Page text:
CaponI was saddened to hear of the death yesterday of Robert Farrar Capon, a relatively little-known author whose writings have done much to shape my renewed understanding of God’s grace over the past three or four years.

An ordained Episcopalian minister, Capon served as a full-time Parish priest in his native New York for almost 30 years before deciding to leave the ministry to devote himself more fully to writing.

I have read few of the many books he wrote, but those I have read have impacted me greatly. He is perhaps the first orthodox writer I read who dared to explore and make plain, with no holds barred, the absolutely radical nature of God’s grace. His work on the parables of Jesus I found nothing less than paradigm-shifting, and his seminal Between Noon and Three: Romance, Law and the Outrage of Grace is both a work of literary genius and a masterly examination of the implications of grace. When I read Capon, I often scratch my head, I am forced to ask myself lots of questions, and I do not always agree with the conclusions he reaches. But I also find plenty of brilliant nuggets of revelation.

By way of a disclaimer, you should not read Capon’s work if you fall into one of two categories. First, if you don’t enjoy reading prose that is written by someone who is clearly highly literate and educated, I’d advise you to give Capon a miss. (Conversely, if you revel in writing that is intelligent, cultured and playful as well as piercingly insightful, you might consider giving him a try). And second, if you’re not prepared to have some of your perhaps most dearly-held notions about God, religion and church shaken to the core, you should definitely stay away.

I’ll leave you with a quote from The Parables of Grace that gives you a flavour of what Capon was all about:

Christianity is not a religion; it is the announcement of the end of religion. Religion consists of all the things (believing, behaving, worshiping, sacrificing) the human race has ever thought it had to do to get right with God. About those things, Christianity has only two comments to make. The first is that none of them ever had the least chance of doing the trick: the blood of bulls and goats can never take away sins (see the Epistle to the Hebrews) and no effort of ours to keep the law of God can ever finally succeed (see the Epistle to the Romans). The second is that everything religion tried (and failed) to do has been perfectly done, once and for all, by Jesus in his death and resurrection. For Christians, therefore, the entire religion shop has been closed, boarded up, and forgotten. The church is not in the religion business. It never has been and it never will be, in spite of all the ecclesiastical turkeys through two thousand years who have acted as if religion was their stock in trade. The church, instead, is in the Gospel-proclaiming business. It is not here to bring the world the bad news that God will think kindly about us only after we have gone through certain creedal, liturgical and ethical wickets; it is here to bring the world the Good News that “while we were yet sinners, Christ died for the ungodly.” It is here, in short, for no religious purpose at all, only to announce the Gospel of free grace.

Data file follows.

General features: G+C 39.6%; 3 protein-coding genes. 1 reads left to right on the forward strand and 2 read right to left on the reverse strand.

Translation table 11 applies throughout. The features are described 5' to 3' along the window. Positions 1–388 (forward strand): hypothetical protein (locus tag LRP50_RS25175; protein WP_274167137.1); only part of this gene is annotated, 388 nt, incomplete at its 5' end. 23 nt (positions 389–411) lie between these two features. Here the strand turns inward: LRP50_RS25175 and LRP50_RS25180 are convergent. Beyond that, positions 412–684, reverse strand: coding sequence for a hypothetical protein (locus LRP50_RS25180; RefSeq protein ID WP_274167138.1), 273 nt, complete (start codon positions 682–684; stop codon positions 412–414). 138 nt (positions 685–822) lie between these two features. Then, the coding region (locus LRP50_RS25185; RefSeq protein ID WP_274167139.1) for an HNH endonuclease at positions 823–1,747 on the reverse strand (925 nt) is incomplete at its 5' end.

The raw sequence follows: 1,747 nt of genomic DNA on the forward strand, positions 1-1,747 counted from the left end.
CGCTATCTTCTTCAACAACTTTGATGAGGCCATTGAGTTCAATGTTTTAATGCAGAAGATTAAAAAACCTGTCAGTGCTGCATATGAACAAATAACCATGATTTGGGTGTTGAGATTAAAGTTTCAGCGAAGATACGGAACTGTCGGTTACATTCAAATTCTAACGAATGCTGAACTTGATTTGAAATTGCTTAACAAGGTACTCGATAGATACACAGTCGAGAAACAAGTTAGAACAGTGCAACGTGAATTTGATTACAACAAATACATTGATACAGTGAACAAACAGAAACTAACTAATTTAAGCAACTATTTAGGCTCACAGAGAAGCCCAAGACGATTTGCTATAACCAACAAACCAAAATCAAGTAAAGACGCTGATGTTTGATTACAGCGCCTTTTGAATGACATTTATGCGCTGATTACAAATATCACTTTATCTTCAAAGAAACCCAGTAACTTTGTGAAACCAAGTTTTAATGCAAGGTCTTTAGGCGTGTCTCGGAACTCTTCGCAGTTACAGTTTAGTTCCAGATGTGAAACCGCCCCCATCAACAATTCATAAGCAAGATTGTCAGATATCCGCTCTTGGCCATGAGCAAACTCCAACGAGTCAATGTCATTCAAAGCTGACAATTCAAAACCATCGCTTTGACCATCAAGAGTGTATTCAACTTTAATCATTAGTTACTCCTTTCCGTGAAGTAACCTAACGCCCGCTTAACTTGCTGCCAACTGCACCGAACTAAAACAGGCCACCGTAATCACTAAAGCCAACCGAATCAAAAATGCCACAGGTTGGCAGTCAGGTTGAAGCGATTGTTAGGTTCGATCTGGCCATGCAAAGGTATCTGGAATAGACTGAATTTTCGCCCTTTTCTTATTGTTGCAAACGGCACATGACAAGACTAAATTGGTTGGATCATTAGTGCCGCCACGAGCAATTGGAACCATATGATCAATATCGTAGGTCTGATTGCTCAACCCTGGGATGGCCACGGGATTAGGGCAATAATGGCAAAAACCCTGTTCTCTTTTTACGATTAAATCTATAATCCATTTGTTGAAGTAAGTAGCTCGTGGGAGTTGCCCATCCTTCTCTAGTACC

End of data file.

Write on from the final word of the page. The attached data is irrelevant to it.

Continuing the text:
If you’d like to get more of a feel for what Capon was about, here’s a link to a wide-ranging and informative interview, first published in 2004.